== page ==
Tag: Anthropomorphobia

mario
Wild Systems

A Self-Aware Mario Able to Learn and Feel

Since his birth in 1985, our favorite plumber Mario has gone through numerous evolutions. Now it is a cult video game that exists on several platforms with many different versions. However, the latest development that Mario went through is the most exciting: the character is now able to learn and feel in the confines of his 8-bit universe.

Three researches, from the University of Tübingen in Germany, gave Mario the ability to live and converse with an adaptive learning artificial intelligence method.

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Anthropomorphobia

Lonely Sculpture Your Next Tinder Match?

Tinder users beware: somewhere out there on the Internet, a mechanical finger is surfing the popular dating smartphone app, endlessly approving profiles. This could be your next match.

The Lonely Sculpture, by Australian artist Tully Arnot, calls into question our increasingly digitized networks of relationships, illustrating how communicating via machine strips our interactions of personality and individuality.

As we become more and more dependent on technology, the lines between people and products are blurred.

technologyreflexology
Anthropomorphobia

Technology Reflexology

People have complex relationships with their own (and other’s) bodies. In Traditional Chinese Medicine (TCM), it is believed that your feet are a map of your body and can provide valuable information about your physical condition – when you are able to read them, of course.

Some people experience ghost limbs that have long been amputated, or have out-of-body experiences, whereas prosthesis can feel completely natural. On the other hand, many people experience a sense of detachment, or alienation, by the technology that surrounds them. Will we ever experience technology not only as extensions of our body, but as part of our body? Peculiar image by Lieke de Blank.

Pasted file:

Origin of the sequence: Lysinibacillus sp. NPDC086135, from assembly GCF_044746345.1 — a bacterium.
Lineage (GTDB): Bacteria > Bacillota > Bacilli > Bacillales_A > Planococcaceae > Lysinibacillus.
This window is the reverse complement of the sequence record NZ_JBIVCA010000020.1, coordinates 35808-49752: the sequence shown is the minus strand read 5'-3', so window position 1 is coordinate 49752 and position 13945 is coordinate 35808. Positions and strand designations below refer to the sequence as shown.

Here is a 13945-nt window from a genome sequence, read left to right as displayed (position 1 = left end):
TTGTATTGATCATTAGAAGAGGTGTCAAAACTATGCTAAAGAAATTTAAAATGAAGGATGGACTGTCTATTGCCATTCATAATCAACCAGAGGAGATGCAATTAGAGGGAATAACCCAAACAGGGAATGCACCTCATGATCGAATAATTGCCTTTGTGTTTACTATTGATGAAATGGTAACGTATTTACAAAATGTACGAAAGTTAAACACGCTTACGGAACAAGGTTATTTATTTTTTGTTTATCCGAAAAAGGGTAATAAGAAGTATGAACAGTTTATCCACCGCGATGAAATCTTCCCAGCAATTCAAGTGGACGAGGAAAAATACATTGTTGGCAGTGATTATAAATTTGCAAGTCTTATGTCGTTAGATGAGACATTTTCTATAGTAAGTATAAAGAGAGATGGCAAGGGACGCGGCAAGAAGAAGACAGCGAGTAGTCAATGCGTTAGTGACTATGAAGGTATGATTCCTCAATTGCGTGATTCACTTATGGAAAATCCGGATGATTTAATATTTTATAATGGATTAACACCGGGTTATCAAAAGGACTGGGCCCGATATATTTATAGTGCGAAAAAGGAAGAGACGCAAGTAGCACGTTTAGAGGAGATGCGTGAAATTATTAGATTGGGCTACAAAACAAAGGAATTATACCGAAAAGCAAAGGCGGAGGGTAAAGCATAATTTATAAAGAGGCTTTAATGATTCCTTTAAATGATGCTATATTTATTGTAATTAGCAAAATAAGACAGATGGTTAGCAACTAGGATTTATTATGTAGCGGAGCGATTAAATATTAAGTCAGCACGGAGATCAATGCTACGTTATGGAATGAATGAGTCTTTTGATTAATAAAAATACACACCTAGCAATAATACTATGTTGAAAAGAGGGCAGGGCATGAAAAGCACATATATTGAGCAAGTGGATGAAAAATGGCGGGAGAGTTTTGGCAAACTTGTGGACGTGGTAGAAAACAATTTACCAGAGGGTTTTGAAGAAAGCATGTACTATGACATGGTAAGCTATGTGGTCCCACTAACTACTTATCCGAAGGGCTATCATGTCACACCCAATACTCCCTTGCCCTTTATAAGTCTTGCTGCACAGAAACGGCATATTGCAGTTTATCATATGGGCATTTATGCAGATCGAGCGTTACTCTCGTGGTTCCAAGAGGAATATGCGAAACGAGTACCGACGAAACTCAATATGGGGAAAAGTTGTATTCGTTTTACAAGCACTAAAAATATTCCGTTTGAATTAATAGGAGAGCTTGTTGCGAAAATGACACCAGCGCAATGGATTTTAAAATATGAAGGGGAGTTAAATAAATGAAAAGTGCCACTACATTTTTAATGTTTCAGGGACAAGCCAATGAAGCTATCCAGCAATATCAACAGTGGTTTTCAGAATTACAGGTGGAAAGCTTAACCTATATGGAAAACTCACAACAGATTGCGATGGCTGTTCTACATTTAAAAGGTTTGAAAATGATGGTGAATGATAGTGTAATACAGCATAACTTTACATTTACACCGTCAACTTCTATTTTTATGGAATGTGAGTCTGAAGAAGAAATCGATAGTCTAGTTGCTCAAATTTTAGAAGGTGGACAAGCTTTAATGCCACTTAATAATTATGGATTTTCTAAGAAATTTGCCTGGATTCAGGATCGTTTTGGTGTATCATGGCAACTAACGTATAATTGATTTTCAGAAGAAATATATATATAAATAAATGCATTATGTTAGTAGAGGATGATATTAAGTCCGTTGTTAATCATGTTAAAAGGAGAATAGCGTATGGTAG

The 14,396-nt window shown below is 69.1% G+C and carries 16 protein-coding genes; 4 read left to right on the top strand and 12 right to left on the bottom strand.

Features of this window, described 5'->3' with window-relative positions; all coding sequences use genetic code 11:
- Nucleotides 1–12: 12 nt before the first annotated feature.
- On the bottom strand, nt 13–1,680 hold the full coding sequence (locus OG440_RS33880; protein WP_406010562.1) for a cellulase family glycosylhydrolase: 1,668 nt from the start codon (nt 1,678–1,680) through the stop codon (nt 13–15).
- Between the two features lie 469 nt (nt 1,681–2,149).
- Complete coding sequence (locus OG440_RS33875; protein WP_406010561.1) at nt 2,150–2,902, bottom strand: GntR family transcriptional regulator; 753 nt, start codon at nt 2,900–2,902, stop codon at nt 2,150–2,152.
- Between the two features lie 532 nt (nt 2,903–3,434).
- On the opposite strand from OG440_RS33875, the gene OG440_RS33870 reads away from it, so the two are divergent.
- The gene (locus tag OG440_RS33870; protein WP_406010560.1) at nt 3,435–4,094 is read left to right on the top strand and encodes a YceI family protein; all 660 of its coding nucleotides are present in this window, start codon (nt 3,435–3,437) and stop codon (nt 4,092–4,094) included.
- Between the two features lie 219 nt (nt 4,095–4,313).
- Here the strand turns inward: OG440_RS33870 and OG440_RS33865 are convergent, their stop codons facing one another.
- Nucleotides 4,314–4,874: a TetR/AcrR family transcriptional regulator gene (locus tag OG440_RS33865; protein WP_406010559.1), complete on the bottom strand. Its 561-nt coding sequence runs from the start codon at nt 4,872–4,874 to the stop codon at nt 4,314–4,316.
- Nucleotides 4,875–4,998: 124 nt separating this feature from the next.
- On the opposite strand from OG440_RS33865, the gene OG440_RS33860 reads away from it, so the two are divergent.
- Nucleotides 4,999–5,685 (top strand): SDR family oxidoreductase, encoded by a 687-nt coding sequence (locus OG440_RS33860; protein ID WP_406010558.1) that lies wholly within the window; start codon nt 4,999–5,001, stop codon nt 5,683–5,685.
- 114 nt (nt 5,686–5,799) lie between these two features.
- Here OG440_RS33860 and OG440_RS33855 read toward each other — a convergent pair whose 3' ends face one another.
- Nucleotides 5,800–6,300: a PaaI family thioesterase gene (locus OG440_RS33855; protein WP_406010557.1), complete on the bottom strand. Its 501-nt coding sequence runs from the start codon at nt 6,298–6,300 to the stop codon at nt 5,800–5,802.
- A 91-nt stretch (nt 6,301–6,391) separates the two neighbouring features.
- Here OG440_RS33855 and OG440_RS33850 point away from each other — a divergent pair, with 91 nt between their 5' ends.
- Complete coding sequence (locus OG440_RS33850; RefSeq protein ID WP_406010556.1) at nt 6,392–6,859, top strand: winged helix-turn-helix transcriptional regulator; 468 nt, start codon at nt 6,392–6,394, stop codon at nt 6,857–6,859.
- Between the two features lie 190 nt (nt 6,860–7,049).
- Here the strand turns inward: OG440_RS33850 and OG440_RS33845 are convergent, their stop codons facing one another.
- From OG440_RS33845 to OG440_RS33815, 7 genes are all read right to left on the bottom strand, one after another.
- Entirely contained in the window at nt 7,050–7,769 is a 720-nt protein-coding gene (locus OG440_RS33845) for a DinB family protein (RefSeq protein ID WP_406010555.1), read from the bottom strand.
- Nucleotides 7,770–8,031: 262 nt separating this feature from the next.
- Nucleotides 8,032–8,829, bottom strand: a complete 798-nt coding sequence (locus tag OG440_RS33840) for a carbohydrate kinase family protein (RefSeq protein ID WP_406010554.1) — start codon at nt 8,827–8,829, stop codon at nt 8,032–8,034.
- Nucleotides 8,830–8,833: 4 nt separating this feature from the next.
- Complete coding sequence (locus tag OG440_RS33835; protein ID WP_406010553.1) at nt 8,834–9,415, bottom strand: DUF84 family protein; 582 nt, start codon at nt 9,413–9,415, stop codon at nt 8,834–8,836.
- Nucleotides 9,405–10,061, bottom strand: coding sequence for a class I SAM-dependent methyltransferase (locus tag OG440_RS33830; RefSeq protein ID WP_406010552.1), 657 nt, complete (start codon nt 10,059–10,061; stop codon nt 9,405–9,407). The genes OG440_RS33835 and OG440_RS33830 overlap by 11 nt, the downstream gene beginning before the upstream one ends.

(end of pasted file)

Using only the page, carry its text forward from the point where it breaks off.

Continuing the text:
Anthropomorphobia

Humans Need Not Apply

Warning, this video on the impact of automation on human labor might cause you to re-plot you professional career. Via Tegenlicht.

humanity
Next Nature

Meet Humanity beyond Race, it’s Beautiful

For centuries, racial differences have defined the borders between tribes and classes, feeding discrimination and xenophoby. But with the arrival of the global village, interracial relationships are becoming norm rather than exception.

In a matter of years we’ll have mingled ourselves into one giant amalgamated mega-race. But what will we look like? National Geographic built its 125th anniversary issue around this very question, calling on writer Lise Funderburg and Martin Schoeller, a renowned photographer and portrait artist, to capture the lovely faces of our nation’s multiracial future. Meet the people beyond race.

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RB_rendering2013_hd_small
Anthropomorphobia

Robotic Furniture puts IKEA to Shame

While science fiction taught us to think of robots as human-like beings, the ones that actually make it into your home will more likely look like furniture. A team at the EPFL Biorobotics Laboratory in Switzerland is developing multipurpose robotic building blocks, called Roombots, that put your regular furniture to shame.

The robotic furniture can self-assemble into a chair and move across the room with you in it, and reassemble into a table that delivers you a glass of water. The researchers created a video that shows them in action.

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DemGutsSwim_530
Anthropomorphobia

Show Dem Guts

Sexy girls and organ meat was never a good combination to me, but the people from Black Milk Clothing that created this swimsuit seem to think it makes a pretty nice product. Am I too post-human already to understand, or is it just my anthropomorphobia that plagues me?

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People Dancing To Robot Band In Paris
Anthropomorphobia

Retro Robot Band

Back in the 1950s three robots, free from any human influence, were playing music for an amused audience.
Le Trio Fantastique — guitarist Wink, drummer Blink and saxophonist Nod — was the creation of a Belgian engineer with the nickname of Zenon Specht. The robot band was a feature of Antwerp’s Robot Club, but also appeared in fairs and made a tour of department stores in France between 1954 and 1959. The trio’s repertoire included not only bebop, but also jazz, tango and classical tunes, for only a nickel a song.

“These eccentrics don’t need pot of LSD to go on a blast. All they need to get turned on is plug ‘em in and keep ‘em oiled”, promoted their poster.

This retro-futuristic trio is exemplary of human distant longing for technology that integrates with our body and senses, to the point of taking our place!

Source: io9